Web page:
Masterpiece Cakeshop would (and did) serve gay people on a regular basis, fulfilling nearly all categories of baked goods needs, for all comers. It would not, however, create custom cakes for same-sex wedding-style ceremonies (this episode played out prior to legalized gay marriage). Masterpiece declined to make specialized cakes for events such as bachelor parties and Halloween, as well, also on religious grounds.  Prior to the fateful 2012 confrontation, Phillips had directed same-sex clients to other bakeries for wedding-specific work, conflict-avoiding referrals that managed to avoid angry protests or lawsuits.  Crucially, the following context proved decisive, given rationale set forth in the High Court's decision, handed down this morning:

In 2015, a Christian activist named Bill Jack walked into three separate bakeries, one an erotic-themed shop, and asked for each to design a cake in the shape of a Bible, with one side saying, “God hates sin – Psalm 45:7,” and the other, “Homosexuality is a detestable sin – Leviticus 18:22.” On another cake, Jack requested that the bakery inscribe a Bible verse on one side: “While we were yet sinners Christ died for us – Romans 5:8” and on the other “God loves sinners.” In all instances, the proprietors refused to take the project. And why should any American be forced to create something that clashes against their conscience? So Jack, obviously hoping to prove a point, filed a complaint with the Colorado Civil Rights Commission. Christians, after all, are also ostensibly a protected class in the state. What to do? Well, the commission decided that bakers who discriminate against Christians were offended by content of the message and not the patron’s Christianity. At the same time, the commission claimed the opposite was true for Phillips, whom they asserted wasn’t offended by the gay wedding cake itself but rather by the sexual orientation of the couple.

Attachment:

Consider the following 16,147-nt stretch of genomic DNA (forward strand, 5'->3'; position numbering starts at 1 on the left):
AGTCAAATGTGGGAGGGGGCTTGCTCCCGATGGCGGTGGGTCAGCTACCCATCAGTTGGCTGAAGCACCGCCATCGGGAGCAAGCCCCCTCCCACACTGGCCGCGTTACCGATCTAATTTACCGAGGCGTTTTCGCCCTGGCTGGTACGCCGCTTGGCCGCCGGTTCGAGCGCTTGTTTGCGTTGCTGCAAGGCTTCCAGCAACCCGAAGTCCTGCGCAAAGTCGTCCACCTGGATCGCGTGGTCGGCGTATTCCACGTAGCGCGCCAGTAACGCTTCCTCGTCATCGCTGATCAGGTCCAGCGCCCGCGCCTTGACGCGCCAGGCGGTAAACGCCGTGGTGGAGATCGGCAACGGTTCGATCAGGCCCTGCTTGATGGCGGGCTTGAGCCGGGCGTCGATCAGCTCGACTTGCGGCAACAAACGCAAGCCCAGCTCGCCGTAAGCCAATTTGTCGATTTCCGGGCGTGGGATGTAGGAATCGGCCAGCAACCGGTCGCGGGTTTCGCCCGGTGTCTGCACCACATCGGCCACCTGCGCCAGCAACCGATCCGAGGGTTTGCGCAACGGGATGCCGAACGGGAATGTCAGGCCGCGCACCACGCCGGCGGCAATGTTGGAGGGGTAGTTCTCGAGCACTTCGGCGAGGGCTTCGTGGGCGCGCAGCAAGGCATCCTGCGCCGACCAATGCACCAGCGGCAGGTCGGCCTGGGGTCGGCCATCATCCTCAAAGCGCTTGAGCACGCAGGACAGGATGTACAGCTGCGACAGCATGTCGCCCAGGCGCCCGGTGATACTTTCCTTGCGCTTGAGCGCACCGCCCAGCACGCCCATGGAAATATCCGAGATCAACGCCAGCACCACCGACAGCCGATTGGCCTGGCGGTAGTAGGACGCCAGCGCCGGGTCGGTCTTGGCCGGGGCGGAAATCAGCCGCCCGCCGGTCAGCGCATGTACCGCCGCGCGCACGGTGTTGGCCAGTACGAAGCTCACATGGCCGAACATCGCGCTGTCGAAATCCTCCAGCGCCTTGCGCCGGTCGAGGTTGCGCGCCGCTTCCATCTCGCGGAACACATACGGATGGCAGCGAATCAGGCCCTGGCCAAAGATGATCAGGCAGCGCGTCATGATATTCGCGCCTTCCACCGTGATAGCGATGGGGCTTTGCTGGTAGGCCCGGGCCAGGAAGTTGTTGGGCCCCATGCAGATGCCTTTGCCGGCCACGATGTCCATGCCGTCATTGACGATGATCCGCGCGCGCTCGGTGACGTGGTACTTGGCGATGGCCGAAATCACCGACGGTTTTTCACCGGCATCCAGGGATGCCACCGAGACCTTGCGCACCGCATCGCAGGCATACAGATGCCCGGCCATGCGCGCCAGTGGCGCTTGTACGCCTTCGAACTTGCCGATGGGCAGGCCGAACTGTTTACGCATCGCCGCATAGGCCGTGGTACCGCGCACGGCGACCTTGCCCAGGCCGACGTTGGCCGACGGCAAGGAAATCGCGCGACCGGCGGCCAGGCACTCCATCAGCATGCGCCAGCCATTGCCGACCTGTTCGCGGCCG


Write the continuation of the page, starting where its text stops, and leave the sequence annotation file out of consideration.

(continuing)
'Pro-gay' cake makers' consciences were protected by Colorado's panel of civil rights arbitrators, whereas 'anti-gay' cake makers were forced into compelled, conscience-violating expression.  Why?  Because the commissioners claimed to have divined the root intentions behind each defendant's professed objections.  It was this disparate treatment, and the state-level bureaucrats' undisguised hostility toward Mr. Phillips' religious beliefs, that served as a key underpinning of today's SCOTUS result.  I'll repeat: The clear good news for First Amendment advocates is that Colorado's aggressive bureaucrats were handed a richly-deserved rebuke by seven justices.  However, the Court punted on the key question of whether, under parallel circumstances, another government tribunal could constitutionally mandate a similarly-situated small business (a baker, or florist, or photographer) to provide its artistic services to a same-sex wedding: